Tuesday, 31 March 2015

Rachel Lammey - CrossRef Text & Data Mining Services: one year in

The background to this session:-

"The field of Text and Data Mining (TDM) is growing in importance with an increasing number of researchers interested in mining scholarly content. CrossRef Text and Data Mining Services launched in May 2014 and focuses on providing one common way to retrieve the full text of articles for the purposes of TDM for interested parties. This session will provide an introduction to and update on this service, and a short demonstration of it in action". 

"This is an introductory level talk" said Rachel, but indeed, this slide is great for people new to text & data mining.

This slide includes links to Announcing the PLOS Text Mining Collection &

Text mining: what do publishers have against this hi-tech research tool? by prolific science reporter/blogger Alok Jha.


Most in the room were aware of CrossRef and their services so as such, Rachel skipped through the opening section of her slides which can be found here.

An explanation was provided as to the importance of DOI's. 

CrossRef has been set up to do things that publishers don't do on an equal platform, they currently have. 27 - 28 staff.

May 2014 was the launch of CrossRef's TDM services.

There are a lot of technical components involved in the TDM landscape/industry/publishers.

CrossRef built a cross-publisher API for TDM'ing.

The live demo did not work as planned (the joys of doing a live-demo) But we captured some of this section on camera, as you do..

Negotiations / Permissions 

API Token

Publishers can upload their own T&C's to this service, they then get an API key.

A short video clip from some of the "Demo Version"

Rachel Lammey - CrossRef Text & Data Mining Services - DEMO from Graham Steel on Vimeo.


Rachel concluded her talk by talking about the benefits of TDM'ing. "Over 14 million articles with full-text links add license information deposited"

Importantly, it is also worth noting that this API is Open Source and free to play around with on GitHub, as are the likes of ContentMine.


Breakout session: Extending access to e-journals for NHS partners

Alan Fricker
Liaison Manager, Kings College London

Kings College London (KCL) is part of an Academic Health Sciences Centre - big institutions aimed at bringing together research, education and health care – and has been the library provider for a number of hospitals and NHS trusts in London.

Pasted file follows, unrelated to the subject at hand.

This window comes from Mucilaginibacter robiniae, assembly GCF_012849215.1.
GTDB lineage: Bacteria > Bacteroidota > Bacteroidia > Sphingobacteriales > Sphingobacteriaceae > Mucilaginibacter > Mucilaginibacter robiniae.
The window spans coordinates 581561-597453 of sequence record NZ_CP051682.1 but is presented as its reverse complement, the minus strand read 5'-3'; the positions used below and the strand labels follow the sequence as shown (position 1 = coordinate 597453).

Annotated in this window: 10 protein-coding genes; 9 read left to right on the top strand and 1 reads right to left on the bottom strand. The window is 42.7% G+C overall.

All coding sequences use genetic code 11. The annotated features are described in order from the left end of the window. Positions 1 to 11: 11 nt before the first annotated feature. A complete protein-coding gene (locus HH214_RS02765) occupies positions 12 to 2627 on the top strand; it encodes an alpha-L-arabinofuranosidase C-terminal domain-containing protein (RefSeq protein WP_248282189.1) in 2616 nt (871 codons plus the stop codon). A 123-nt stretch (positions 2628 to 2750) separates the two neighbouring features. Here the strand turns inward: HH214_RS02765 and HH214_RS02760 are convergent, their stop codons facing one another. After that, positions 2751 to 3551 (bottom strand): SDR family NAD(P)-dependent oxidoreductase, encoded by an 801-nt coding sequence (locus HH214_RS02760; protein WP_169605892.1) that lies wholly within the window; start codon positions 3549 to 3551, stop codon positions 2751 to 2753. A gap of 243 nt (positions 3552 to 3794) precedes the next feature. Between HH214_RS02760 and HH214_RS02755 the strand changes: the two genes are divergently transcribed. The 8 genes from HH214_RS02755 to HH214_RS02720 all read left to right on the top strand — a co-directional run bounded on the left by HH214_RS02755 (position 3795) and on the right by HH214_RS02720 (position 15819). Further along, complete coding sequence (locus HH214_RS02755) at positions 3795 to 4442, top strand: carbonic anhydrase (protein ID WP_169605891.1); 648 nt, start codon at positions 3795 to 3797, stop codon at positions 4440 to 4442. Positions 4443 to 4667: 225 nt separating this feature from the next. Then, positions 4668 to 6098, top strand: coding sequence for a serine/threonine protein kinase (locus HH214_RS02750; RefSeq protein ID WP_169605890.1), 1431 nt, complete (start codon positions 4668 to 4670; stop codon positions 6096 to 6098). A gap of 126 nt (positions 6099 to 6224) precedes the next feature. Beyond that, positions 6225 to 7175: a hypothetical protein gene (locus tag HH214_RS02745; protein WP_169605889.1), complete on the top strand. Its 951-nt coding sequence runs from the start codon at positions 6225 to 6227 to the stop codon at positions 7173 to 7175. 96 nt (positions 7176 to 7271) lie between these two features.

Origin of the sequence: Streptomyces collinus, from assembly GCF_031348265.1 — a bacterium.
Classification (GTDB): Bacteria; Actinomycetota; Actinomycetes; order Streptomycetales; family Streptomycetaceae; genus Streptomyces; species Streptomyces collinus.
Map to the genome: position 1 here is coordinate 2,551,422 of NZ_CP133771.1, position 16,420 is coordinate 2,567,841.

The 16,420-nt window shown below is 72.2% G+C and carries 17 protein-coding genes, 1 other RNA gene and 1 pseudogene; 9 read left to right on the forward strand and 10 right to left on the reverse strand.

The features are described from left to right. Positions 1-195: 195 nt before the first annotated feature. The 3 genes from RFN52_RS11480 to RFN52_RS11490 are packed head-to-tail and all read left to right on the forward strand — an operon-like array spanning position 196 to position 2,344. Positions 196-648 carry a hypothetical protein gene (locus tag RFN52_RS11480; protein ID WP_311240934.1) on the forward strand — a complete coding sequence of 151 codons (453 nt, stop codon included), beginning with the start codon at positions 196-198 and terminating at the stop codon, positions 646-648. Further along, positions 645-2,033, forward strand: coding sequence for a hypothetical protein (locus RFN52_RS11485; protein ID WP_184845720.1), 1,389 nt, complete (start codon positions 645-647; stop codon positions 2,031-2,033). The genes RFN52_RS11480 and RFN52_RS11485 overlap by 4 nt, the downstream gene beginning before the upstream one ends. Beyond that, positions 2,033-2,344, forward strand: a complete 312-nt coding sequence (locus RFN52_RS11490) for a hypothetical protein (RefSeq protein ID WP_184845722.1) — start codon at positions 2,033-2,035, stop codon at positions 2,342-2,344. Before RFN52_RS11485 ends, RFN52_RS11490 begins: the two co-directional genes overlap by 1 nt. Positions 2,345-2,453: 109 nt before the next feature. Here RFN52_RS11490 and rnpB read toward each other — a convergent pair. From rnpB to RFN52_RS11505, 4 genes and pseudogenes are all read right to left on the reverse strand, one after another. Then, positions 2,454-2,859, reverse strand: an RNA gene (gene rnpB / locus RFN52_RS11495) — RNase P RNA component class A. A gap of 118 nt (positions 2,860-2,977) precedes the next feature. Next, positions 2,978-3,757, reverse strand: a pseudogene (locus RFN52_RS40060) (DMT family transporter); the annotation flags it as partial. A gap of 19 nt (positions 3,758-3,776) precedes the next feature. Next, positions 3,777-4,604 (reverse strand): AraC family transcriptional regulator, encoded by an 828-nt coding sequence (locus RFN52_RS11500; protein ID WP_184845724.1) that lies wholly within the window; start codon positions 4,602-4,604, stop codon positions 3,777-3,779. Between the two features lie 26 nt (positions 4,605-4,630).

A quick timeline

In the past, NHS staff had excellent access to paper journals.  Libraries were dotted around, so all they had to do was walk down and grab.

In the 90s, the switch to e-journals started, and they had excellent on-site access to journals across various formats.  All they had to do was use the sneakernet (Wikipedia), walk down with a floppy disc and grab.

Coming nearer to the present day, KCL, as a member of the UK Research Reserve,were able to get a good level of electronic access to content and were able to dispense with their paper content.

But to get access to these e journals NHS staff still had to go down to a library and log in – counter to the change in user expectations.  This led to frustration!

About NHS procurement

A NHS library is very different to one in the HE environment.  A big NHS library typically has 5 members of staff.

In KCL’s case, there have been lots of local efforts made to provide access for patrons, including:

  •  KA24 (Knowledge Access 24) service for health and social care staff in London and the south-east of England in the 2000s
  • National Care Content, an England-wide procurement program

And the London Health Libraries met their goal of being e-only by January 2014.

NHS working together with HE for procurement

There have been many attempts at getting these two to work together.  

Users First  (2003)  report  by  John  Thornhill  identified ways this could happen: 

  • develop joint HE/NHS licensing
  • longer contracts – monitored
  •  joint working at all levels
  •  explore common authentication
  • local and national initiatives

In 2008, Imperial, KCL, QMUL, UCL and St  Georges formed the London  Medical  Schools Procurement Group, focussing on purchasing for the medical schools and extending access to the affiliated NHS trusts. This was great for the affiliated trusts, but bad if your NHS trust was not affiliated.

2011-2012 saw the start of the AHSC pilot.  

Cambridge, UCL, Imperial, KCL, and Manchester University worked with a number of publishers including Elsevier, Springer, Nature and Thomson Reuters, to extend the licences to the NHS trusts.

A number of issues were highlighted, including: